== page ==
In 1994, at age 22, I started writing. I had big questions and a lot of inner turmoil. I felt at conflict with myself and key relationships were suffering. I sought answers to my life, tried to make sense of the chaos. I became drunk by the process of it all. Find a perfect blank book, and then ruin it with scribblings and musings. I found my voice and the work took form. It looked like poetry, read like prose.
I then got it in my head that I had to read my work out, in public, as if I knew that was a thing. Living in D.C., I learned there were options, lots of open mics. I went around, sought a venue I was comfortable in. I landed on Kala Kala, a jazz bar with poetry on Sundays. It felt right. To prepare, I had drinks in a bar called Hell, same street.
The first time I went on stage, I read the most painful piece I had written, the one that was the most revealing, the one that broke the seal and from which everything afterwards flowed. The audience laughed. They didn’t laugh at me; rather, they liked the words, thought some were funny. In that moment, I experienced catharsis. I was so pained and confused about life, so self-consumed, I missed the humor.
And then, it clicked. I needed to embrace the farce of it all. Strike a balance between the dark and the light, if I wanted any chance at life. I took a step back and laughed too. It was all absurd. The only choice was to accept it, succumb to it, revel in it.
The whole time, I thought I was alone. But there were people just as pained and confused as I was. I found my community. I found my church. I kept returning every Sunday, sharing work I had written during the week. We commiserated and became friends. My Sundays started and ended in Hell. I carried a blank book and pen with me always, I was writing constantly.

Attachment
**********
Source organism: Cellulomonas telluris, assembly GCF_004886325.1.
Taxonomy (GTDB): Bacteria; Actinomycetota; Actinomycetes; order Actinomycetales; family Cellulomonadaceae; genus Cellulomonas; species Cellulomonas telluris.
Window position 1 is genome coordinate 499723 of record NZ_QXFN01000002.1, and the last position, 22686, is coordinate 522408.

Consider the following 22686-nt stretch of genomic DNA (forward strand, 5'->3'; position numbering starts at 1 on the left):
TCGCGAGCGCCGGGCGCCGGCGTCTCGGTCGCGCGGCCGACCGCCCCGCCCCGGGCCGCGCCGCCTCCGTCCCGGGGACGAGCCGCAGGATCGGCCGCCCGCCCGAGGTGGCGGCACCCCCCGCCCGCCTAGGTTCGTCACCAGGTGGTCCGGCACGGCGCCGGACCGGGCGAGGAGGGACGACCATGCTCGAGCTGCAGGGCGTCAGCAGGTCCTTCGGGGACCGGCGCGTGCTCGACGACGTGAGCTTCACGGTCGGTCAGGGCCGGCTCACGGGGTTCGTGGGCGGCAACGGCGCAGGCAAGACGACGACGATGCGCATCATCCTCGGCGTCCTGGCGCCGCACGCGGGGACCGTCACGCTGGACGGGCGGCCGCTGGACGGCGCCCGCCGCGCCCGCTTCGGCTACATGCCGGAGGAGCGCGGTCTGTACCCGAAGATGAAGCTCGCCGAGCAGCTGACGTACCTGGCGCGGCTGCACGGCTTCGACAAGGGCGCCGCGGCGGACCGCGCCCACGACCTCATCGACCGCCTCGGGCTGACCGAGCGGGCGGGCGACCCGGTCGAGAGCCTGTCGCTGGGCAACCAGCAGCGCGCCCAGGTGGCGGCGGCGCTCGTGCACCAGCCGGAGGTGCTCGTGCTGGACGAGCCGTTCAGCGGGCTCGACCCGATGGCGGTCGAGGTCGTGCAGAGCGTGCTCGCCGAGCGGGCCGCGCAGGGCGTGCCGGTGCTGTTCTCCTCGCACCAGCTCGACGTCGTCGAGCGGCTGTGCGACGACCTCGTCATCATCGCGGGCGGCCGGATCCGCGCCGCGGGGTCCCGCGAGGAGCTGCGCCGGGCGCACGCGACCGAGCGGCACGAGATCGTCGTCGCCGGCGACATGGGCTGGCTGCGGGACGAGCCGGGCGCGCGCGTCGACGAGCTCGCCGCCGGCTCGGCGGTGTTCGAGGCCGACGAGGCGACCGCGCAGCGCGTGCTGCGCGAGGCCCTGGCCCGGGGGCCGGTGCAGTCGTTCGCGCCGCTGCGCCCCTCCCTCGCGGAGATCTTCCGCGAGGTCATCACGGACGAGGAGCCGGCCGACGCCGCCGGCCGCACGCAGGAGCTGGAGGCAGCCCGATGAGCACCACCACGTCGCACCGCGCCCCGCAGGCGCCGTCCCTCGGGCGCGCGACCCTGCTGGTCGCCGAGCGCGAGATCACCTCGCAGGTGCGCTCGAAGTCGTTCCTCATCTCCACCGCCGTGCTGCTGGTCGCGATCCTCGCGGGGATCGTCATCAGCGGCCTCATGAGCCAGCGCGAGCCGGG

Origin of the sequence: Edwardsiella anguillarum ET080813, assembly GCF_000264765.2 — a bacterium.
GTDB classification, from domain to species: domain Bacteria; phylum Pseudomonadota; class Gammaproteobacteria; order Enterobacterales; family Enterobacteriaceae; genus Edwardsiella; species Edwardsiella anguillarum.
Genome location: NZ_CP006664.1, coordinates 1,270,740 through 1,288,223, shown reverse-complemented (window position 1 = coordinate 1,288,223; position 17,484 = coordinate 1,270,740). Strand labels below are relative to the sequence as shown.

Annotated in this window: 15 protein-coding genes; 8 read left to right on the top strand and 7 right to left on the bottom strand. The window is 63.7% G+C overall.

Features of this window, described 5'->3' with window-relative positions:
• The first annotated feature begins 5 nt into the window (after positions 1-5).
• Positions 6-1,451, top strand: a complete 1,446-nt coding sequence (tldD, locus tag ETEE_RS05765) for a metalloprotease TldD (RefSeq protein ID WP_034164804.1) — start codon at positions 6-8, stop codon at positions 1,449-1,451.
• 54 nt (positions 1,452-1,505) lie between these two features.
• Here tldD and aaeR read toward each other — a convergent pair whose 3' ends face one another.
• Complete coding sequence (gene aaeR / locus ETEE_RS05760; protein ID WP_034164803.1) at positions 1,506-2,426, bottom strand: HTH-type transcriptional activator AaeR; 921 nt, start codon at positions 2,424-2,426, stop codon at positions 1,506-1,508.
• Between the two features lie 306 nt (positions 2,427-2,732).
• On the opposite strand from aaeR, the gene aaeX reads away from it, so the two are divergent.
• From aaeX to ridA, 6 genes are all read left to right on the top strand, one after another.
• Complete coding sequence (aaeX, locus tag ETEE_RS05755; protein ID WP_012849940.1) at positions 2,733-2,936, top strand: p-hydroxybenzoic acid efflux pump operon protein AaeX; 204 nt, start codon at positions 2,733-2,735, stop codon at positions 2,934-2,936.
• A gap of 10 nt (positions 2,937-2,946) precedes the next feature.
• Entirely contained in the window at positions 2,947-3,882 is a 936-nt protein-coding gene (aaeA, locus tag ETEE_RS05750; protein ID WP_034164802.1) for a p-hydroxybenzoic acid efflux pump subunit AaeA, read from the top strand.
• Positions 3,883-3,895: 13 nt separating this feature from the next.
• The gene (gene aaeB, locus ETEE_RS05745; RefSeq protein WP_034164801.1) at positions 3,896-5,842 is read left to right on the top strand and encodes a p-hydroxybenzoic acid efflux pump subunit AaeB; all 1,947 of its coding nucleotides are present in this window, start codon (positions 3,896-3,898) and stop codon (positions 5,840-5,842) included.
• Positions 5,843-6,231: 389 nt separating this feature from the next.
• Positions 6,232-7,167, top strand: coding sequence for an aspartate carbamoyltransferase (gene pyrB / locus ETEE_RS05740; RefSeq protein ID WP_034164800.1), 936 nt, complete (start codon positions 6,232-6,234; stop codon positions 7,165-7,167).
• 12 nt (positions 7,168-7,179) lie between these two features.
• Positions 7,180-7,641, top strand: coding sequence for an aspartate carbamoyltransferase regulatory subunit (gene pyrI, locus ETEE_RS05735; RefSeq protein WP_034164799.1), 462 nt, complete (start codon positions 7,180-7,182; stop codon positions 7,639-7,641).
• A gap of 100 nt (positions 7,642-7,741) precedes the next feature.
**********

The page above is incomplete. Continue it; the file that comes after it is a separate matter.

Kala Kala closed, but my trips to Hell continued. After chatting up the owner, I started a weekly open mic series there. Poetry in Hell. I ran it for two years. The ritual became: writing, reading out, editing and honing. Repeat. And being open to opportunity whenever it presented itself.
My journey began 25 years ago (as of this writing). My 22-year-old self would have never conceived I’d be running my own indie press today. University of Hell Press.
I was shopping my first book. I had a specific vision for it and discovered it wasn’t going to be realized by any press I admired. So, I endeavored to publish it myself and decided that my book needed a brand. The spirit of Hell had never left me, it evolved into University of Hell. It felt both irreverent and smart, subversive, potent.
The power of poetry? It saved my life. I wouldn’t have survived my 20s without it, and definitely not my 30s. I was spiraling in self-destructive behavior, but writing kept me busy and engaged. I know that poetry has the power to save others, I’ve experienced it. Like all art, poetry has the power to transform.
Greg Gerding is the Editor-in-Chief of The Big Smoke America. He is also the founder of University of Hell Press, an indie press that publishes irreverent and thought-provoking literature.
Photo of Greg Gerding by Dean Davis for his Pictures of Poets project. http://picturesofpoets.com/